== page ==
What the final section of the movie amounts to is Mary seeking absolution from Jim for her part in robbing him blind by robbing Chamalis using the roulette table to do it, Jim getting to a ship to leave the city, Chamalis looking to get both Mary and Jim for crossing him, and the vigilante mobs coming for Chamalis. Even in Hawks’ lesser works, he is able to manage the different pieces coming together in a climax quite well, and this is really no exception.

Ultimately, though, I find the movie a bit unsatisfying. A combination of softening the harder edges too much along with a thin third of a romantic triangle, Barbary Coast doesn’t have the emotional investment necessary to carry through to the end. In terms of production, this reminds me of Hitchcock’s Under Capricorn, a much better period piece long forgotten by most audiences because it actually spent the time to really flesh out its characters properly. Barbary Coast isn’t bad, but it’s ultimately a little forgettable.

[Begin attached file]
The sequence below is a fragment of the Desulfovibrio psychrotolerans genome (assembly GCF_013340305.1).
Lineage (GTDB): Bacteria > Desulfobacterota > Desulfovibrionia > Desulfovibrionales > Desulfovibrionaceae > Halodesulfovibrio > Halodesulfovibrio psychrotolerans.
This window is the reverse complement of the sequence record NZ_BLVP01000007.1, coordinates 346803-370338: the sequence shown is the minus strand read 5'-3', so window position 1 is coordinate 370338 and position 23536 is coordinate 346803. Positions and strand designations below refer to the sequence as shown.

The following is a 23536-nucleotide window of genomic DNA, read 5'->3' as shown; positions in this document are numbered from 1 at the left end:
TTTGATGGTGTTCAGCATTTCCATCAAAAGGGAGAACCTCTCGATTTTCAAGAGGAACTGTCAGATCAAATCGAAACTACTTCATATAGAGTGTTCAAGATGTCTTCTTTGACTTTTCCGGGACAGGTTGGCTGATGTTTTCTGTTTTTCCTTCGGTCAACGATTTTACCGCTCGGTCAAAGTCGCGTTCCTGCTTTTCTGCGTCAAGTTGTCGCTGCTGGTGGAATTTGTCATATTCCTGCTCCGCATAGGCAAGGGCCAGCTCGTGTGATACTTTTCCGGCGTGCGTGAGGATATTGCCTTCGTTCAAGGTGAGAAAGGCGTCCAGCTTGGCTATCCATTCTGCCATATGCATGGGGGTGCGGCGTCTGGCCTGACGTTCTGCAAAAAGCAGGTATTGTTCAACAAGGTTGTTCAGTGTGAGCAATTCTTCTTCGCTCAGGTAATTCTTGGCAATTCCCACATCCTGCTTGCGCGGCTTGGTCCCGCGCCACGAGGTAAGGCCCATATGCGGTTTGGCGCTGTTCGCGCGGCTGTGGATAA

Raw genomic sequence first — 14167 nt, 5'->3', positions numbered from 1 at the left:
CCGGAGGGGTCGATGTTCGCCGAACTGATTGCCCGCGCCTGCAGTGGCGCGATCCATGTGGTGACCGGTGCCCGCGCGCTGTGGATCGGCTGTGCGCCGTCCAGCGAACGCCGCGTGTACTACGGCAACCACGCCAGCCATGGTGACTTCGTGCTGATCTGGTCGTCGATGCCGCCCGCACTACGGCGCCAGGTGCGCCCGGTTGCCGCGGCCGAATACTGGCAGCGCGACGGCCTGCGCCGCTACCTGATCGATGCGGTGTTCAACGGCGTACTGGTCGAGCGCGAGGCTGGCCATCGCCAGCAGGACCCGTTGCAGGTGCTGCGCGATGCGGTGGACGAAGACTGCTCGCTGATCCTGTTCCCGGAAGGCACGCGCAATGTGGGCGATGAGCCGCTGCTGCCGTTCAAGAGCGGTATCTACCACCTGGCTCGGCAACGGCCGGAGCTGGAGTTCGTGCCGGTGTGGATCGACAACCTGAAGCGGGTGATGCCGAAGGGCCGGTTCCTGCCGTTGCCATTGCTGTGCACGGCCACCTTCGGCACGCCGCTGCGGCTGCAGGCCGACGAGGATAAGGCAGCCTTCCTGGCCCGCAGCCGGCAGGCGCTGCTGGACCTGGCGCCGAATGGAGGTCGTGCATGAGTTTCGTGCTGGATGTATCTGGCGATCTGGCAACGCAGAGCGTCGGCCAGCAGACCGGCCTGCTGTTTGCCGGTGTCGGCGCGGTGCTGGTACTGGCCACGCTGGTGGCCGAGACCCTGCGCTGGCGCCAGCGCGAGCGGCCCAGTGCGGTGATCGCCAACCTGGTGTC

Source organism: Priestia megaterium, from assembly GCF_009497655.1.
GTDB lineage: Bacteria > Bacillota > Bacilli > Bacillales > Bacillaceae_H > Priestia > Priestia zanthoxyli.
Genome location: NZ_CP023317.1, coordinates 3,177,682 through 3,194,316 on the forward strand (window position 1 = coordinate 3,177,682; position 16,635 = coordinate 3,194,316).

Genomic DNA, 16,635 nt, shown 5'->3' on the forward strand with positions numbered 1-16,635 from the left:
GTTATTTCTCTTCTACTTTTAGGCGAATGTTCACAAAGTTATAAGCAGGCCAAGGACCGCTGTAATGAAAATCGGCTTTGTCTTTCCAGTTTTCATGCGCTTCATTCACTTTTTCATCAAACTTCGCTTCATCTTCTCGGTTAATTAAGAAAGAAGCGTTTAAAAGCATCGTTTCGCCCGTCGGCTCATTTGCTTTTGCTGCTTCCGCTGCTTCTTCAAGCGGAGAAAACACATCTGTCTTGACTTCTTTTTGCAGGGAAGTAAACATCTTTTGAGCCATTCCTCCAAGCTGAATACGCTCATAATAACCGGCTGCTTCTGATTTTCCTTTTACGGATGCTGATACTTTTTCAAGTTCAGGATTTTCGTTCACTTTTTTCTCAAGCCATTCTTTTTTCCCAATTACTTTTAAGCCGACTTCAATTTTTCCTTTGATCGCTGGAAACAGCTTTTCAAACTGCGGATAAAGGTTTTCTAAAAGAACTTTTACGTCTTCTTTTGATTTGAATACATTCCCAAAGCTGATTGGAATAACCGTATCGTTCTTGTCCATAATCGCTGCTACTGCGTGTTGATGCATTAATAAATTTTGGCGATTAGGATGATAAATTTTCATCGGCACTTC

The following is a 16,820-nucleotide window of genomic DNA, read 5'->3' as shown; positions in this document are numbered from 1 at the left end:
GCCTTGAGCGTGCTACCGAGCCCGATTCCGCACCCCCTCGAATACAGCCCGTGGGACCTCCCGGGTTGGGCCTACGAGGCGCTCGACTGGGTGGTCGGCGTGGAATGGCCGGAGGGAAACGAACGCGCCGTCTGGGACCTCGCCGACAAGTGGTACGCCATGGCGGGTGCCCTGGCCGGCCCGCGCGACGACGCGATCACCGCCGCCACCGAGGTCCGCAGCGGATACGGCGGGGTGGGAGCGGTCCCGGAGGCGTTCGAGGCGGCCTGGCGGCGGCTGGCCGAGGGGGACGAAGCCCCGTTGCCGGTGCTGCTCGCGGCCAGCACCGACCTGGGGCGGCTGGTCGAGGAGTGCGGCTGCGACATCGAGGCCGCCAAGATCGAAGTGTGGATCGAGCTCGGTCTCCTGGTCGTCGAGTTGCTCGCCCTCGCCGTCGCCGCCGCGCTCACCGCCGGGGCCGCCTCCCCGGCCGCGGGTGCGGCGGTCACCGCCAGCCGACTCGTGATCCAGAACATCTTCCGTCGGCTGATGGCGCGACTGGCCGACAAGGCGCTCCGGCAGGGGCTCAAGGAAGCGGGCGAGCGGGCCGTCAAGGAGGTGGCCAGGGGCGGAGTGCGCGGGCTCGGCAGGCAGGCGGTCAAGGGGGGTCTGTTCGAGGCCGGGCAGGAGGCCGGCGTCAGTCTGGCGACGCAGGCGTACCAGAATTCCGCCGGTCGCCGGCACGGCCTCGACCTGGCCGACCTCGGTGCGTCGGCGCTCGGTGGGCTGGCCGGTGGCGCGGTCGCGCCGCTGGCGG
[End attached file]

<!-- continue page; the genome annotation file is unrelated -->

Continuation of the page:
Rating: 2.5/4

5 thoughts on “Barbary Coast”

  1. People have no idea how wild and debauched San Franciso was in the gold rush days.
    I’m kind of a fan of the setting and a fan of Ashby’s books, which I own (He also wrote ‘Gangs of New York’, which is also very eye opening about how wild New York was or always was).

    It’s also one of the best examples of vigilantism in American culture, as the gun-toting civilians are the ones who imposed law and order, not the government. Rather fairly too, with fewer excesses than, say, any major metropolitan police department.